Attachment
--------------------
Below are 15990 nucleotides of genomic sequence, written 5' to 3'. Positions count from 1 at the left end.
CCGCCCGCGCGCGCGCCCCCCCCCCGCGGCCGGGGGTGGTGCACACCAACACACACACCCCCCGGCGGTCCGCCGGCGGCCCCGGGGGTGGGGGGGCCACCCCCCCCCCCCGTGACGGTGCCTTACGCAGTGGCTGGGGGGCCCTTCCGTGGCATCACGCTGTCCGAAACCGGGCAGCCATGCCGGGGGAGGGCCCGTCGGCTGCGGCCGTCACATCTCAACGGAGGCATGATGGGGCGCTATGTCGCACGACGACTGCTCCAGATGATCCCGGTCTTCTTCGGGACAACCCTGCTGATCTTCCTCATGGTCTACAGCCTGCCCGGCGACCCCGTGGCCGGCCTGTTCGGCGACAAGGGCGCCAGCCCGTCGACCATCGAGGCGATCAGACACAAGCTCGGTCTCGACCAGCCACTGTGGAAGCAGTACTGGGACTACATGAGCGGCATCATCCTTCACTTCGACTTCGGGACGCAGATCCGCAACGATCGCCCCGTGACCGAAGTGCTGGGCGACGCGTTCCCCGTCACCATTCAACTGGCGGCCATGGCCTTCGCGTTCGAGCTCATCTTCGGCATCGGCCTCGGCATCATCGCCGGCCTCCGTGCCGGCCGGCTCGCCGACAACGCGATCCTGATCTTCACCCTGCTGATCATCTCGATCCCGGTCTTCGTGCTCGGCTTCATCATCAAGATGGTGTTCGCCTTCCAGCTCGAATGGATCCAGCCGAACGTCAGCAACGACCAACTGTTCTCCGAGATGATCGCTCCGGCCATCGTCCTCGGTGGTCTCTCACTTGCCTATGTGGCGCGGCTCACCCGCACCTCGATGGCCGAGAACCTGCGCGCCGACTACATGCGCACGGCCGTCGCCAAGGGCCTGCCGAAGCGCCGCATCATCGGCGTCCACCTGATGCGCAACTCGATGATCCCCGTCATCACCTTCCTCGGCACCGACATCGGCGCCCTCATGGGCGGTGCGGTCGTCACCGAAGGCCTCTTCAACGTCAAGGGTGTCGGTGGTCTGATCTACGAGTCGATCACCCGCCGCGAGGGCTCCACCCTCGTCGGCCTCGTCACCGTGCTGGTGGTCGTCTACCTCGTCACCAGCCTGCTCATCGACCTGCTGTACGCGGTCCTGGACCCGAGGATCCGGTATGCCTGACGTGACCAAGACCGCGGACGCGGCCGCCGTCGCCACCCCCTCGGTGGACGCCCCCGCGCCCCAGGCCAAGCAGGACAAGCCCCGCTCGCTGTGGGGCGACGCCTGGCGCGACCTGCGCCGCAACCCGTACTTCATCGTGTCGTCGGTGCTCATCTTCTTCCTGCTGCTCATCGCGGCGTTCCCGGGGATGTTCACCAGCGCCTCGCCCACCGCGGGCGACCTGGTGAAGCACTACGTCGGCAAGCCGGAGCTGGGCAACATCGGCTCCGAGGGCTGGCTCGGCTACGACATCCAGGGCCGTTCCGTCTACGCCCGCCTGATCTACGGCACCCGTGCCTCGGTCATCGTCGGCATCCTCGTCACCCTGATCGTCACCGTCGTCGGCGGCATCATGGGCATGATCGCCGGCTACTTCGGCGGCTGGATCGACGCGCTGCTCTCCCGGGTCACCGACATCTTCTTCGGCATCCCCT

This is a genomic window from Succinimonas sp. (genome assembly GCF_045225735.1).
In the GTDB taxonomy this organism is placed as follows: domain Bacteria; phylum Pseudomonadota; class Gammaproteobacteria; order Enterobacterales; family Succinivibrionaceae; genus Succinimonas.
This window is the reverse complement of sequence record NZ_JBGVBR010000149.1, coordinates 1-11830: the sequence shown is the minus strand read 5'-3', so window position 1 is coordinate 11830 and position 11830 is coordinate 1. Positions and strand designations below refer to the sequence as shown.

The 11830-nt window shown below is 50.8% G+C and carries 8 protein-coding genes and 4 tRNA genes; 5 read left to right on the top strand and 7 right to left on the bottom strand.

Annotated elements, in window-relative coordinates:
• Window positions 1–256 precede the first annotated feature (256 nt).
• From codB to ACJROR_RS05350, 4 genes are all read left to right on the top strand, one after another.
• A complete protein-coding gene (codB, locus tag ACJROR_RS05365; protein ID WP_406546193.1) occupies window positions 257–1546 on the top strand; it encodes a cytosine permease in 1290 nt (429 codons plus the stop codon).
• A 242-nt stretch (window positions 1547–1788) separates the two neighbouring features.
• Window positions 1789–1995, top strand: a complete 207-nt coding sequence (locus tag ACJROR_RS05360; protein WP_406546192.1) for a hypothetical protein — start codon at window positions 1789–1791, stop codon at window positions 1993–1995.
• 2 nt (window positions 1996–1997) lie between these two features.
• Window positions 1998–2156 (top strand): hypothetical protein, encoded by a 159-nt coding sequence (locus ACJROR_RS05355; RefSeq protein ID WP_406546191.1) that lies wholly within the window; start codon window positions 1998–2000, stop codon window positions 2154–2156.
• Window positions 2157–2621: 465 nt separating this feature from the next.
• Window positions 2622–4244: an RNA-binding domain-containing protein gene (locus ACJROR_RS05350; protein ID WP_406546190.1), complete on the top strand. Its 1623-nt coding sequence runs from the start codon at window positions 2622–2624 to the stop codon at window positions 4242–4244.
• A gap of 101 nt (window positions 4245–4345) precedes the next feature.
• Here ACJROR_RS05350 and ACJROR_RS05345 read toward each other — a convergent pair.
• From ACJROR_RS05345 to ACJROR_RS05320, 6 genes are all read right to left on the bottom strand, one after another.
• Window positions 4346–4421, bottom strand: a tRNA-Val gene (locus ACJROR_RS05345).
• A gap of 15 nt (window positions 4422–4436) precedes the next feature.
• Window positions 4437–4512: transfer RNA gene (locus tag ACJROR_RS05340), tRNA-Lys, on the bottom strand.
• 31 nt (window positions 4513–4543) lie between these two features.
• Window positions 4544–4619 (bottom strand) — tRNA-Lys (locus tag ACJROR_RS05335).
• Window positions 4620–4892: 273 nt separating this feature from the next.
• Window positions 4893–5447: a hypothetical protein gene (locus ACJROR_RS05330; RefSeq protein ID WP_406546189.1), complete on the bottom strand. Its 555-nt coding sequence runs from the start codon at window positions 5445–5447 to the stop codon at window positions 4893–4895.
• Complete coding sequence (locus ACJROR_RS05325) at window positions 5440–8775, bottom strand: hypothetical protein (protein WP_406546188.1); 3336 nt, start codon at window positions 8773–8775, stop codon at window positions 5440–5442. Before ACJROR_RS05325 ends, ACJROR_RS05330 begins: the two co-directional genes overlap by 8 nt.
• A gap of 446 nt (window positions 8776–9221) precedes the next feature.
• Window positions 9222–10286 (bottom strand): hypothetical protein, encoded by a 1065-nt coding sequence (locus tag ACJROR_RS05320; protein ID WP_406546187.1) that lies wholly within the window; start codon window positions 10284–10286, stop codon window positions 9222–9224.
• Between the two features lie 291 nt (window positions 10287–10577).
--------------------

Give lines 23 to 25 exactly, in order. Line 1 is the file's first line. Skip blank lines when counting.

• 31 nt (window positions 4513–4543) lie between these two features.
• Window positions 4544–4619 (bottom strand) — tRNA-Lys (locus tag ACJROR_RS05335).
• Window positions 4620–4892: 273 nt separating this feature from the next.